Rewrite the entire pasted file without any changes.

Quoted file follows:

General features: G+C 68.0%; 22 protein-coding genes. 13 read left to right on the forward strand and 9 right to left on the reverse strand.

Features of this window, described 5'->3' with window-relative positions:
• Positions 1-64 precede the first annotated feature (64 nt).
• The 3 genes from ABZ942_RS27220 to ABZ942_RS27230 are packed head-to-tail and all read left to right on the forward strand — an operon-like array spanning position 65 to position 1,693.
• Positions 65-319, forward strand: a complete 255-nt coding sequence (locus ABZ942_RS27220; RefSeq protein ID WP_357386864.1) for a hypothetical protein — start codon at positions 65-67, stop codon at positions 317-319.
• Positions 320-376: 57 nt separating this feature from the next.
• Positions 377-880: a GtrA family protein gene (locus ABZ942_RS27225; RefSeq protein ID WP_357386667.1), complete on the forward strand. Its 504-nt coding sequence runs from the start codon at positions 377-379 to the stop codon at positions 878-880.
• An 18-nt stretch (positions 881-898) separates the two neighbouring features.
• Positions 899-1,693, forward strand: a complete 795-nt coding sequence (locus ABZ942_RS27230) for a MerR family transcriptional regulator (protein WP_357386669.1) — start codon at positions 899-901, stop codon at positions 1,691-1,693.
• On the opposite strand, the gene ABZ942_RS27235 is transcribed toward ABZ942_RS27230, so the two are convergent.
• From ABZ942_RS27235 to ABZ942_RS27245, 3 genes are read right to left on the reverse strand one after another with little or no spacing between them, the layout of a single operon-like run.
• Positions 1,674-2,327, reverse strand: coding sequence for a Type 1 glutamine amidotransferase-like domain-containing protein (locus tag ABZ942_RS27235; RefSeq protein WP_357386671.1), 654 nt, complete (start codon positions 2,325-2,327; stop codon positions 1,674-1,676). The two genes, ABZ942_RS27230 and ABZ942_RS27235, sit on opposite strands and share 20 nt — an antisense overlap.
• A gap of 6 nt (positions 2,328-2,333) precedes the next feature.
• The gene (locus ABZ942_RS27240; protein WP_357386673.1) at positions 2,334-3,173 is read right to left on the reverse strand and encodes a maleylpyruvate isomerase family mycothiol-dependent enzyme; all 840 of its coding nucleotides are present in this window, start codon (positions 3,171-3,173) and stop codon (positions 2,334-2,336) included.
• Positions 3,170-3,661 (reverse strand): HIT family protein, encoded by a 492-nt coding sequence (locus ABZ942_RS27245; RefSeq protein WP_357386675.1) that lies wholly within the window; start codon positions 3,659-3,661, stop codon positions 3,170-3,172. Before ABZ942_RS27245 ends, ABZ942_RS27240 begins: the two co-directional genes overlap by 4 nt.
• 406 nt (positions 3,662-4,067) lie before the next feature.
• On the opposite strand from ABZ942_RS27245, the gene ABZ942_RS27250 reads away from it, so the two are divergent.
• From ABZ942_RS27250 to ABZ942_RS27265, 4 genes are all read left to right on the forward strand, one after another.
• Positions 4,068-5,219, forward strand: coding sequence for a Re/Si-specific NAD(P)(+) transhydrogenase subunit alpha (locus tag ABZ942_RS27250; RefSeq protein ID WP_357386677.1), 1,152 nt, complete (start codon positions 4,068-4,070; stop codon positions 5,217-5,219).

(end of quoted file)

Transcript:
General features: G+C 68.0%; 22 protein-coding genes. 13 read left to right on the forward strand and 9 right to left on the reverse strand.

Features of this window, described 5'->3' with window-relative positions:
• Positions 1-64 precede the first annotated feature (64 nt).
• The 3 genes from ABZ942_RS27220 to ABZ942_RS27230 are packed head-to-tail and all read left to right on the forward strand — an operon-like array spanning position 65 to position 1,693.
• Positions 65-319, forward strand: a complete 255-nt coding sequence (locus ABZ942_RS27220; RefSeq protein ID WP_357386864.1) for a hypothetical protein — start codon at positions 65-67, stop codon at positions 317-319.
• Positions 320-376: 57 nt separating this feature from the next.
• Positions 377-880: a GtrA family protein gene (locus ABZ942_RS27225; RefSeq protein ID WP_357386667.1), complete on the forward strand. Its 504-nt coding sequence runs from the start codon at positions 377-379 to the stop codon at positions 878-880.
• An 18-nt stretch (positions 881-898) separates the two neighbouring features.
• Positions 899-1,693, forward strand: a complete 795-nt coding sequence (locus ABZ942_RS27230) for a MerR family transcriptional regulator (protein WP_357386669.1) — start codon at positions 899-901, stop codon at positions 1,691-1,693.
• On the opposite strand, the gene ABZ942_RS27235 is transcribed toward ABZ942_RS27230, so the two are convergent.
• From ABZ942_RS27235 to ABZ942_RS27245, 3 genes are read right to left on the reverse strand one after another with little or no spacing between them, the layout of a single operon-like run.
• Positions 1,674-2,327, reverse strand: coding sequence for a Type 1 glutamine amidotransferase-like domain-containing protein (locus tag ABZ942_RS27235; RefSeq protein WP_357386671.1), 654 nt, complete (start codon positions 2,325-2,327; stop codon positions 1,674-1,676). The two genes, ABZ942_RS27230 and ABZ942_RS27235, sit on opposite strands and share 20 nt — an antisense overlap.
• A gap of 6 nt (positions 2,328-2,333) precedes the next feature.
• The gene (locus ABZ942_RS27240; protein WP_357386673.1) at positions 2,334-3,173 is read right to left on the reverse strand and encodes a maleylpyruvate isomerase family mycothiol-dependent enzyme; all 840 of its coding nucleotides are present in this window, start codon (positions 3,171-3,173) and stop codon (positions 2,334-2,336) included.
• Positions 3,170-3,661 (reverse strand): HIT family protein, encoded by a 492-nt coding sequence (locus ABZ942_RS27245; RefSeq protein WP_357386675.1) that lies wholly within the window; start codon positions 3,659-3,661, stop codon positions 3,170-3,172. Before ABZ942_RS27245 ends, ABZ942_RS27240 begins: the two co-directional genes overlap by 4 nt.
• 406 nt (positions 3,662-4,067) lie before the next feature.
• On the opposite strand from ABZ942_RS27245, the gene ABZ942_RS27250 reads away from it, so the two are divergent.
• From ABZ942_RS27250 to ABZ942_RS27265, 4 genes are all read left to right on the forward strand, one after another.
• Positions 4,068-5,219, forward strand: coding sequence for a Re/Si-specific NAD(P)(+) transhydrogenase subunit alpha (locus tag ABZ942_RS27250; RefSeq protein ID WP_357386677.1), 1,152 nt, complete (start codon positions 4,068-4,070; stop codon positions 5,217-5,219).